Common Core Big Idea Series 2: The Standards Are Not Curriculum by Jay McTighe and Grant Wiggins

Common Core Big Idea Series 2: The Standards Are Not Curriculum

Editor's note: This is the second post in a five-part series which takes a look at five big ideas for implementation of the Common Core State Standards, authored by Jay McTighe and Grant Wiggins

The Introduction to the Common Core State Standards (CCSS) for Mathematics makes a noteworthy point: “These Standards do not dictate curriculum or teaching methods.” (p 5). A similar point is offered by the ELA Standards:

“The Standards define what all students are expected to know and be able to do, not how teachers should teach. For instance, the use of play with young children is not specified by the Standards, but it is welcome as a valuable activity in its own right and as a way to help students meet the expectations in this document… The Standards must therefore be complemented by a well-developed, content-rich curriculum consistent with the expectations laid out in this document.” (p. 6)

Indeed, these statements highlight the intent of any set of standards; i.e., they focus on outcomes, not curriculum or instruction. The implication is clear -- educators must translate the CCSS into an engaging and effective curriculum. So, what is the relationship between the Standards and curriculum? Consider another analogy with home building and renovation: The standards are like the building code. Architects and builders must attend to them but they are not the purpose of the design. The house to be built or renovated is designed to meet the needs of the client in a functional and pleasing manner -- while also meeting the building code along the way.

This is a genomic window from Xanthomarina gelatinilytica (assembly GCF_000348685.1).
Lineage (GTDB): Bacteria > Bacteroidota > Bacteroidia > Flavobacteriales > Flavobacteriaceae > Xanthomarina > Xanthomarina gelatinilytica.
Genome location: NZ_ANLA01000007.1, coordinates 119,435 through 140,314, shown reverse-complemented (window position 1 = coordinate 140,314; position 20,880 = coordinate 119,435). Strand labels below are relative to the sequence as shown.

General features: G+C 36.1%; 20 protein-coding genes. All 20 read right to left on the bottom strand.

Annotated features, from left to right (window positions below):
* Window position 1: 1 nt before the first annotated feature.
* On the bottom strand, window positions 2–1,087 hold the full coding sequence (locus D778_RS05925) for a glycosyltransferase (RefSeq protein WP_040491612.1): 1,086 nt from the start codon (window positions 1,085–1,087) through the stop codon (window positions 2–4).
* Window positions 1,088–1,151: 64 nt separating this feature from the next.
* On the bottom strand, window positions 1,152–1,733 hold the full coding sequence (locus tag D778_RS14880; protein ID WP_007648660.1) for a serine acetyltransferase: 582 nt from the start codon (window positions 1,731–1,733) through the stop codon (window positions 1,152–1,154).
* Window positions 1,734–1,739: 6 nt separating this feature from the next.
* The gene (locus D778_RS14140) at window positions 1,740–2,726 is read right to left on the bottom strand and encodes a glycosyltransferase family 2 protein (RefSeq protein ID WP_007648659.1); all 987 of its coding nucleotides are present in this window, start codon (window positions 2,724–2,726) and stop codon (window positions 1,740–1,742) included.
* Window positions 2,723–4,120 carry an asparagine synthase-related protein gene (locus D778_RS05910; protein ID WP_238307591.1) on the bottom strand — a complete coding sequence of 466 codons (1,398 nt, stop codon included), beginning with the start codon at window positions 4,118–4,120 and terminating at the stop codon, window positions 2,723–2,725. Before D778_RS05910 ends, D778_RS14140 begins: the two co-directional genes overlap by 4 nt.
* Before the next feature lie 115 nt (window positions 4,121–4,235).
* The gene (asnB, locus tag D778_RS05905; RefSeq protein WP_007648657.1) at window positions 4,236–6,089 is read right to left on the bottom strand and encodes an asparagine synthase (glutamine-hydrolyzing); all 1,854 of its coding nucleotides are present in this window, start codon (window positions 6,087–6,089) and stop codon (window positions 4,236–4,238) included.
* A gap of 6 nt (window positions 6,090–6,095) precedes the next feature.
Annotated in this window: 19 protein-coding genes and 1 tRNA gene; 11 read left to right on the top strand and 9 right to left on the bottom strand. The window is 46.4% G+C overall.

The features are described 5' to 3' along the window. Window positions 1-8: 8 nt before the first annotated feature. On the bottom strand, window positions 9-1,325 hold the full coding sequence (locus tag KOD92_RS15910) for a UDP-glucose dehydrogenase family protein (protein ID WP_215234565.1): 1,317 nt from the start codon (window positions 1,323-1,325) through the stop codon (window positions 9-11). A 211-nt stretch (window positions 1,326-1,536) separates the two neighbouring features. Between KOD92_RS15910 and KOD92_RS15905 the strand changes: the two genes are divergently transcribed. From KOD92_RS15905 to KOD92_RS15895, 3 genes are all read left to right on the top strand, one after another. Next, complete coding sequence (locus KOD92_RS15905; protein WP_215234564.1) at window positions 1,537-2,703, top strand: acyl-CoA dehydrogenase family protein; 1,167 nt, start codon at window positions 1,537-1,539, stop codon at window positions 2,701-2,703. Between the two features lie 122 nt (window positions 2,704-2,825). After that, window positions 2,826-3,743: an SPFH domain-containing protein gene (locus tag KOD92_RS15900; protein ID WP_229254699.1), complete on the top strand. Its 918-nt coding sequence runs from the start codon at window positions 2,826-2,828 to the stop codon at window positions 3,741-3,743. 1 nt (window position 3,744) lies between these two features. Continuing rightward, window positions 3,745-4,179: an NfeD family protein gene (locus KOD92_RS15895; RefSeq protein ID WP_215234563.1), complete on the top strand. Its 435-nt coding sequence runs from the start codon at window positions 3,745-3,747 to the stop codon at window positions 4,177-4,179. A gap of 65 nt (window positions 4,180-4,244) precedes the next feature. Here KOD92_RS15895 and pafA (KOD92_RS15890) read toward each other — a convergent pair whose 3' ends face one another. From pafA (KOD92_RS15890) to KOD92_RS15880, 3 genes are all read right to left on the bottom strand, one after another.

Similarly, while curriculum and instruction must address established standards, we always want to keep the long-term educational ends in mind -- the development of important capabilities in the learner. In other words, a curriculum works with the CCSS to frame optimal learning experiences. To shift analogies, these standards are more like the ingredients in a recipe than the final meal; they are more like the rules of the game instead of strategy for succeeding at the game.

So then, what is a curriculum? In research for our book, Understanding by Design (Wiggins and McTighe, 1997), we uncovered 83 different definitions or connotations for the word, curriculum, in the educational literature! Such a variety of meanings confer an unhelpful ambiguity on the challenge of moving from standards to curriculum. Worse, most definitions focus on inputs, not outputs -- what will be “covered” rather than a plan for what learners should be able to accomplish with learned content. This is a core misunderstanding in our field. Marching through a list of topics or skills cannot be a “guaranteed and viable” way to ever yield the sophisticated outcomes that the CCSS envision.

The ELA Standards make this point clearly by framing everything around “anchor standards,” all of which highlight complex abilities and performances that students should master for college and workplace readiness. The Mathematics Standards’ emphasis on the need to weave the Content and Practice Standards together in a curriculum makes the same point.

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